Will markets put the Vulcan Nerve Pinch on Darling?
Some thoughts on the UK budget...
1. This is a multi-layered story where the econo-wonk press gets the biggest issue - which is fiscal credibility - and the politico-press is going, quite understandably, for the more easily "relevant" story of labour's U-turn on the higher 50% tax rate. (We'll be doing both tonight on Newsnight).
2. There is a slight but serious chance that the bond markets will go on strike and not buy the UK's £220bn debt. A lot of bond traders are going on the airwaves to say they probably will buy it, albeit at a higher interest rate. But bond traders are Spock-like beings who play 3D chess at one-move-a-day-pace. The ones not talking to the press are the ones thinking about putting the Vulcan Nerve Pinch on Darling.
3. A quick explanation of gilts: gilts are IOUs issued by the government over periods of 5, 10, 30, and 50 years and bring a guaranteed interest payment for the buyer, paid every six months. Two thirds are held by pension funds, as they supply a ready and predictable source of income. Once issued gilts can be traded, so their price can go up or down compared to the interest rate guaranteed. Out of this relationship you get a yield - which is a bit like a "real" interest rate. If the price of gilts goes down, because there's not enough demand, the yield goes up - and the government effectively ends up paying a higher interest rate on its debt. (Pile in ye pedants and diss me on the detail, but I think this is the best simple explanation I can give).(Guido also onto this story gives a useful graph of the forward price of gilts).
4. OK so if the markets don't believe the government's 3.5% growth prediction for 2011 they will start pushing the yield upwards (and the price downwards). The yield on a 10 year Treasury Gilt (here) is currently 3.45% (you can see it each day at the bottom of the front page of the FT's companies and markets page).
5. The aim of the government's quantitative easing strategy is to get the yield down. The Bank of England is buying up gilts to push yields down. But the fears over the UK budget deficit will push yields up. They have already started to creep up in response to the credibility fears we covered on Newsnight last night. Gillian Tett interesting on default risk in general.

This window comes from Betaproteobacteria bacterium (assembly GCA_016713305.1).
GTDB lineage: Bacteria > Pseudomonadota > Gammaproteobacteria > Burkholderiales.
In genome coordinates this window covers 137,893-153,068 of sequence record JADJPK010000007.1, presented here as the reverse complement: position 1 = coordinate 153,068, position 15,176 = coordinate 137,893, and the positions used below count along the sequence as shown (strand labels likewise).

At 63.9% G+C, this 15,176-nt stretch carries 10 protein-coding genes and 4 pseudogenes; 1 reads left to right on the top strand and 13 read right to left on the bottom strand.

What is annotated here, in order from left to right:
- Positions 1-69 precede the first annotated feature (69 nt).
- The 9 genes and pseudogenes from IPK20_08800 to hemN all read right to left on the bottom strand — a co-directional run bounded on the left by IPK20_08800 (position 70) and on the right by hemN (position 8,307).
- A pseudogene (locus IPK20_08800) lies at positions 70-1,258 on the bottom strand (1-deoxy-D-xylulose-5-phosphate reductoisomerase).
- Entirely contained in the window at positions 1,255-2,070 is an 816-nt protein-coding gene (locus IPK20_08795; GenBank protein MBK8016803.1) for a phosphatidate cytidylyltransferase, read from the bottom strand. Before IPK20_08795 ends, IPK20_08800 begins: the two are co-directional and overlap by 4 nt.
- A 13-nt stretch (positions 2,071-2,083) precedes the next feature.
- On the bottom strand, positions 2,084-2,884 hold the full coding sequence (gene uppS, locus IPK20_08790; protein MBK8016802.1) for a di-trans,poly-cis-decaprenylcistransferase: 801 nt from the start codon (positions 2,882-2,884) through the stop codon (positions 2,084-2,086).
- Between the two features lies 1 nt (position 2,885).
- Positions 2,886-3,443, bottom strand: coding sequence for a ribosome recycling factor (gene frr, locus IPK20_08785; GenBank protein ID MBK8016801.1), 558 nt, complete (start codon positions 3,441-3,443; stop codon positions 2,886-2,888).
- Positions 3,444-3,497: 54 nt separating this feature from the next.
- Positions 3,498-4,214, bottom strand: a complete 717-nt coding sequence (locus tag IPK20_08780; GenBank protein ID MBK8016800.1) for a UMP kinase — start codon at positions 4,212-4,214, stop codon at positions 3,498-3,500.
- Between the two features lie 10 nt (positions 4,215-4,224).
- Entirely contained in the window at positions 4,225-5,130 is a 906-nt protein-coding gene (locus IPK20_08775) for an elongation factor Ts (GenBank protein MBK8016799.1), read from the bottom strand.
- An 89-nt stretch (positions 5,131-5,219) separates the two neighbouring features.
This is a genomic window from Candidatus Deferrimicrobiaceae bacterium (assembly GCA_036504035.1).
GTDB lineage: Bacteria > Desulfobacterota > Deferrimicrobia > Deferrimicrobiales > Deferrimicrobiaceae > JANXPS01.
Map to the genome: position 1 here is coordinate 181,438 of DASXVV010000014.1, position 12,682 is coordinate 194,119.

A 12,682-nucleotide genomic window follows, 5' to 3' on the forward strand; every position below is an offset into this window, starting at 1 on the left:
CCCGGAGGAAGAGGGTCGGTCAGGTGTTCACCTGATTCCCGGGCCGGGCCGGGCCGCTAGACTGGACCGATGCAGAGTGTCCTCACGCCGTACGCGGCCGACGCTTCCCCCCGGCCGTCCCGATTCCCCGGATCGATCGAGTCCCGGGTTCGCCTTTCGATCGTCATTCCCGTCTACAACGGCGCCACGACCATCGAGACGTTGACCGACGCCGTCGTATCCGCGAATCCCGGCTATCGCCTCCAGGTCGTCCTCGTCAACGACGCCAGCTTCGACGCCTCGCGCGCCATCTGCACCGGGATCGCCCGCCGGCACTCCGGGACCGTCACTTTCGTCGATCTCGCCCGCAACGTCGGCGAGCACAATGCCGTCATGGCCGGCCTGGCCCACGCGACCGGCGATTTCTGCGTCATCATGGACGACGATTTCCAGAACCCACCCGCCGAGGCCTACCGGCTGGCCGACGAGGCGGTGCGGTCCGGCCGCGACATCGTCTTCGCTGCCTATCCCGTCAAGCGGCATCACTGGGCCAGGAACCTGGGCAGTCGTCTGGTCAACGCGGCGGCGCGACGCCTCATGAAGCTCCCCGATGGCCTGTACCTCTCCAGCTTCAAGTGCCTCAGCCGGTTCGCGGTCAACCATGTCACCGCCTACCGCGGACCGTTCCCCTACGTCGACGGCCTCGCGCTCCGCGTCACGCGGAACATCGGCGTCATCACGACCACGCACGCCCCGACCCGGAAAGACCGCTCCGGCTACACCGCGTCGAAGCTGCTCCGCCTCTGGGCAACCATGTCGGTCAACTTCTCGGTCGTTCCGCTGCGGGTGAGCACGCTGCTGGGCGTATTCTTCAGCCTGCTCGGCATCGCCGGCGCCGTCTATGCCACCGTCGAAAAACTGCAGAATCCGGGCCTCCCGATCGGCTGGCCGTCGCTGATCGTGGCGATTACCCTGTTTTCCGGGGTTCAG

6. So, yes, you have worked it out right: the lack of credibility on economic forecasting and debt is working directly opposite to the £150bn being printed by the Bank of England to do quantitative easing.
7. How will it end? Well what the bond markets typically fear is two things a) a default, where Britain refuses to pay its debt. This right now is a theoretical impossibility. And b) inflation - where the government allows inflation to inflate away all that interest over the 10,20 or 50 year life of the bond, leaving the bondholder as sad as a 1923 German with his wheelbarrow full of worthless notes.
8. This article explains more about the fears in the bond market right now. But the canny traders are looking ahead to the November PBR. If there is no election before then, and he does not get reshuffled, Alistair Darling will have to stand up and say whether the 3.5% prediction is right. Indeed since he predicted growth to begin in Q3 2009 he will have a good idea whether he's going to be proved right or wrong. If we are then faced with a further upward revision of debt, a further downward revision of growth, then he hole in the finances will look bigger and the tax take will have to increase even further. Senior Tories believe this will have to be done by raising VAT, as the government was caught discussing in a recent leak.
9. We will know by November whether yesterday's figures were over-optimistic. Sometime between now and then the debt rating agencies will have a look at the UK's public finances and decide whether it keeps its AAA (zero chance of default) rating. See here for why they are already considering a downgrade.
10. Finally the Institute for Fiscal Studies has just said that total government spending will be cut by 0.1% a year in real terms, between 2011-2014, the lowest three-year spending growth for any government since 1996-1999.